In this one, shit begins to hit the fan. It's revealed that Baxter Stockman hired Old Hob to bring down the turtles, and this uneasy alliance makes for great reading. It leads to the awesome reveal at the end of the issue which reintroduces the MOUSERS to the TMNT-verse, but the best think about the Hob/Stockman team-up is the humor. My favorite scene in the comic:
STOCKMAN: Impressive, aren't they? We've been developing them as part of a program to locate and destroy I.E.D.s on the battlefield.
STOCKMAN: Improved Explosive Devices.
STOCKMAN: A booby trap that goes boom.
HOB: Ah. Gotcha.
All of the plotlines from the previous issues continue here. Casey Jones meets up with April O'Neil, the turtles and Splinter continue to talk about and debate their presumed reincarnation, and the Foot Soldiers brew up some trouble. It's all building toward something big, and I can't wait to see what the ongoing and Brian Lynch's two remaining microseries bring.
Justice League #5
Written by Geoff Johns
Pencils by Jim Lee
Action action action action action action action action
action action action action action action action action
action action action action action action action action
Wow. Michael Bay definitely had a hand in this book, because it's really just a long action scene. In fact, if I cut all of the action scenes from Justice League #1-5, I think we may have about ten pages left... and that's it. Is it enjoyable? Sure. Is it enough? To be honest, not for me. There isn't enough story to immerse me as a reader, nor is there enough character development beyond the stereotypical "He's the blowhard, he's the hurt avenger, he's fast and clever, no one takes him seriously, she likes fighting and gets no page time, he's a confused kid."
Thing is, it's incredibly hard to give such a large team enough page time in any comic book. It makes it impossible when the book is essentially a collection of explosions and double page spreads. I like the book because I know these characters so I'm a bit forgiving... but I can't imagine any new fan continuing to read this, much less be satisfied from month to month. This book is the epitome of "written for trade," and that's a bit unfortunate because Geoff Johns is one of my favorite comic book writers.
Also, if anyone could tell me why Cyborg says that "Hell, no" he's not going to fight with them... but then charges with the rest of the Justice League in a fight formation, I'd be grateful. Did I miss something?
Written by Geoff Johns
Pencils by Ivan Reis
I liked this. I liked it a lot better than JL#5. It's about as "written for trade" as JL, but the thing about this book is that it's a hell of a lot stronger than JL, so the overall effect is a bit less damning. It's a quick read, but the narrative device of throwing Aquaman into the desert and then showing us how he got there by alternating from the desert to the past is strong.
The current arc is leading to a major storyline having to do with Atlantis, and I'm very much looking forward to it. I like Aquaman as this likable, badass, overlooked hero. I like that the events of the previous arc are still bothering him. I like that the new mystery is still attached to the events of "The Trench" storyline, giving this book a cohesive "big picture" feel. I like a lot of things about this book and I think that, in good time, I may even love it. This issue doesn't do much to make Aquaman climb to the top of my pull list, but I'm consistently enjoying it.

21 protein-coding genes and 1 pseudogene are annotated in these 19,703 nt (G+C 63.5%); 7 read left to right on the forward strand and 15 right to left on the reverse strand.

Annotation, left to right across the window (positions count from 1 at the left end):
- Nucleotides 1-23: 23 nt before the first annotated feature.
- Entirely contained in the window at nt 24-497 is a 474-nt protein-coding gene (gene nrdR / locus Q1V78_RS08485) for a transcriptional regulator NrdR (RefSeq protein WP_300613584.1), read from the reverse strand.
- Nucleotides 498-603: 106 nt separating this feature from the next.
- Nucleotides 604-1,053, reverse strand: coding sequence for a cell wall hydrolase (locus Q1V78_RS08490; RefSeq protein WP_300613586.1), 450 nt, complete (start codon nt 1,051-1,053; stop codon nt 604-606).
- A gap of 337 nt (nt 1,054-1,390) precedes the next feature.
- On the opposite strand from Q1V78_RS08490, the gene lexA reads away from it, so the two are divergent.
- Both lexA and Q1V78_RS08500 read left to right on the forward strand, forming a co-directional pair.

Justice League Dark #5
In the Dark finale: There Was a Crooked Man
Written by Peter Milligan
Art by Mikel Janin
And the first arc of one of my favorite New 52 books comes to a close. It's a satisfying, if not perfect, ending that leaves me wondering where the hell Milligan's going to take the story. The dark tone that makes this series such a creepy read permeates this issue especially, so there is no happy ending for June Moone... but it's not heart-crushingly dark either. At the end of the issue, our team of characters isn't a team at all. Hell, they don't want to see each other, and I don't blame them. Milligan is cooking up some nastiness for them in each issue, and none of these people are true heroes. They lack the moral fiber of Superman and his kind, but some of them still try to be heroes... which leads them to clash. A lot.
One minor complaint was that Constantine was a bit too much of a jerk here. I know he is no longer the man who wants to save the world that we first ran into in Alan Moore's Swamp Thing, but he's a bit... well, he's sort of like Spike in the finale of the second season of Buffy the Vampire Slayer. For those of you that don't worship at the altar of Whedon, that means that Constantine claims to only be interested in saving the world because he is on the world. The Constantine I've read has lost a lot, but isn't selfish enough that he only values his own safety. Maybe it's just him being a hardass and I'm reading too literally, but that was a bit jarring for me.
The art is perfect. Mikel Janin's work is perfect for this book, and I hope he's in it for the longrun. He is perfect for this book and certainly vice-versa.
I know some folks have lost patience with the slow-boil narrative, but this is one of the most consistently enjoyable books in my pull list. I can't wait to see what fate has in store for these poor bastards next.
Thanks for reading. I'm going to keep updating this blog, so hang around. I've got a lot more to say.